selectors that are provided between the write buffers and the data input/output circuits, and between the sense operational amplifiers and the data input/output circuits, respectively such that the data input/output circuits always correspond one-to-one to the four addresses of (z, y, x), (z, y, x+1), (z, y+1, x), and (z, y+1, x+1), respectively, and always transmit and receive, via the selectors, respective input data and output data corresponding one-to-one to the four addresses, respectively.
11. The semiconductor storing device according to claim 9, wherein in a case where when the address (z, y, x) is specified, an address determined by at least one of z+1, y+1, and x+1 does not exist in the semiconductor storing device, the at least one of z+1, y+1, and x+1 is converted to “0” to access the four addresses simultaneously.
12. The semiconductor storing device according to claim 9, further comprising selection means for selecting either a first mode in which the four addresses are accessed simultaneously, or a second mode in which a single address is accessed.
Description
TECHNICAL FIELD

The present invention relates to a semiconductor storing device, and specifically relates to a semiconductor storing device that can access a plurality of addresses simultaneously.

BACKGROUND ART

A digital image output apparatus such as a digital color copier reads an image as data of R (red), G (green), and B (blue) via a reading unit of this apparatus. The digital image output apparatus outputs this data as the data of C (cyan), M (magenta), and Y (yellow) to a printing unit of this apparatus. Accordingly, in the image processing of the digital image output apparatus, coordinate conversion from a RGB color space to a CMY color space is performed on the image data. In this coordinate conversion process, it is necessary to take into account an input property of a scanner and an output property of a plotter, and converted coordinate values cannot be calculated in a simple manner. Conventionally, a three-dimensional lookup table (hereinbelow, referred to as LUT) is used. However, depending on a bit width of RGB data, a large capacity can be required to configure the LUT. For example, when R data, G data, and B data is represented by the widths of 8 bits, respectively, the bits of 28Ś28Ś28 are required for the capacity of the LUT.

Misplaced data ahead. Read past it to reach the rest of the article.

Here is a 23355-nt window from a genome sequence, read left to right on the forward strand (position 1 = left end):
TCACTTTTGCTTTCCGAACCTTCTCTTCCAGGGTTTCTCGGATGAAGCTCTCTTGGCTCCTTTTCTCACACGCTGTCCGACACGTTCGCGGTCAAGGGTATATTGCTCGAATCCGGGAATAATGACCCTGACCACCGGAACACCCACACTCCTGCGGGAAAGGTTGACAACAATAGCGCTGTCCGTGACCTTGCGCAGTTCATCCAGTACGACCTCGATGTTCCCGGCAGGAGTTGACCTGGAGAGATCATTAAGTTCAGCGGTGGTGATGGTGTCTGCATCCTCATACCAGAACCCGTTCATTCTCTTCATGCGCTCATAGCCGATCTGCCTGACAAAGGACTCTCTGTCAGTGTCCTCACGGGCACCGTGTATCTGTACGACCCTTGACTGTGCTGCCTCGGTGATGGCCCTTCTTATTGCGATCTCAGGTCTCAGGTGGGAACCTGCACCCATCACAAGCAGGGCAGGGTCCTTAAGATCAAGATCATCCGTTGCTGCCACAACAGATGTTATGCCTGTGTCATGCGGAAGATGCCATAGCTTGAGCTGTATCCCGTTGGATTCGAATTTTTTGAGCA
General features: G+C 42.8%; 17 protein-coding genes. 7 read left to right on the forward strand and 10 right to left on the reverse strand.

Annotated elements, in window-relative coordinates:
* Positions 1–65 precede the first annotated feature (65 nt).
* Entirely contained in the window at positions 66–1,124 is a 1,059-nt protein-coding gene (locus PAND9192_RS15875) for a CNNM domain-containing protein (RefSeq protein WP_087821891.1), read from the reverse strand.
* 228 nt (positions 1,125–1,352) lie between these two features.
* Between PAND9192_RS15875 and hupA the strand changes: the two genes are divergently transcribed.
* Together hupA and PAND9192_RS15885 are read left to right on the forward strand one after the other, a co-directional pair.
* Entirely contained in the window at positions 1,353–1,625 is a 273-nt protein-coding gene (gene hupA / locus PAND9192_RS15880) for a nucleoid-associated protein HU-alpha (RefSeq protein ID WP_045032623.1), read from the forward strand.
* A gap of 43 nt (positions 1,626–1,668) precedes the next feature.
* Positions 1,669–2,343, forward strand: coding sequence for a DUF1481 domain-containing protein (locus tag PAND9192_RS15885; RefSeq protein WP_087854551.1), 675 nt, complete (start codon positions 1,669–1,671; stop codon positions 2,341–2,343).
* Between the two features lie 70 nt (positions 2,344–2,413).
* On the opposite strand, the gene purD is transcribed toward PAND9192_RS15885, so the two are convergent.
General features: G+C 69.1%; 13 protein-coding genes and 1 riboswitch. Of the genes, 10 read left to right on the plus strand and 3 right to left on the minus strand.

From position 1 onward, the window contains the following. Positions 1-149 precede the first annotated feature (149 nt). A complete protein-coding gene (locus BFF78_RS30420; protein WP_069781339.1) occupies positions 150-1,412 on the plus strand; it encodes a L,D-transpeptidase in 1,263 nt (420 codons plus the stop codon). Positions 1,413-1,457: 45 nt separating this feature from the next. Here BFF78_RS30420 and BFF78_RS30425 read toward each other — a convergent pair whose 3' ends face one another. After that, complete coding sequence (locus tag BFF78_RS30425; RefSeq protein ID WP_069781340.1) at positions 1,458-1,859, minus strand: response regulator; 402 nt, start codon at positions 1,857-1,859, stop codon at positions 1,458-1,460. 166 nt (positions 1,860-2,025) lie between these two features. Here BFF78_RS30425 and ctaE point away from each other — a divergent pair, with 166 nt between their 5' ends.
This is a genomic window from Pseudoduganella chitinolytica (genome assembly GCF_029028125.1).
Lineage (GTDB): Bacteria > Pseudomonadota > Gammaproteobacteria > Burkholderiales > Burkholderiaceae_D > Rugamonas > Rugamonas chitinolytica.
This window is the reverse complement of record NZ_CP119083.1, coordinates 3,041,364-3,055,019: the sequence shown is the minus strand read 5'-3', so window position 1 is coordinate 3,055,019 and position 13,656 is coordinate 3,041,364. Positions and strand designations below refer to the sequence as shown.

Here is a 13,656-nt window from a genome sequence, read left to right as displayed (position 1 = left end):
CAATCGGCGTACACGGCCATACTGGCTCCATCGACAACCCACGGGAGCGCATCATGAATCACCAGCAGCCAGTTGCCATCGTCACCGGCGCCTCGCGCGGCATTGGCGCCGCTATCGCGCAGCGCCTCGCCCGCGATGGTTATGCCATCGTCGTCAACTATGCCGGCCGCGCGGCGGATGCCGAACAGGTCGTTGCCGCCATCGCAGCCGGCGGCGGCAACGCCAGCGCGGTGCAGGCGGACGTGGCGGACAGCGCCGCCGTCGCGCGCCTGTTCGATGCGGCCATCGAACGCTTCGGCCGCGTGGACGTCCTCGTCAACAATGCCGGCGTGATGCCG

Conventionally, in order to reduce the capacity of the LUT, the color conversion process is performed as follows. A conventional configuration of a color conversion processing unit 90 is schematically shown in FIG. 15. This color conversion processing unit 90 includes a color conversion data memory area 91, and a correcting operation unit 92. C data, M data, and Y data that is formed by the upper 4 bits of R is written as addresses in the color conversion memory region in advance. C data, M data, and Y data that is formed by the upper 4 bits of G is written as addresses in the color conversion memory region in advance. C data, M data, and Y data that is formed by the upper 4 bits of B is written as addresses in the color conversion data memory area 91 in advance. As shown in FIG. 15, the three color conversion processing units 90 are prepared for the conversion to C data, the conversion to M data, and the conversion to Y data, respectively. Accordingly, the three color conversion data memory areas 91 in the respective color conversion processing units 90 correspond to the respective LUTs for the conversion to C data, the conversion to M data, and the conversion to Y data, respectively.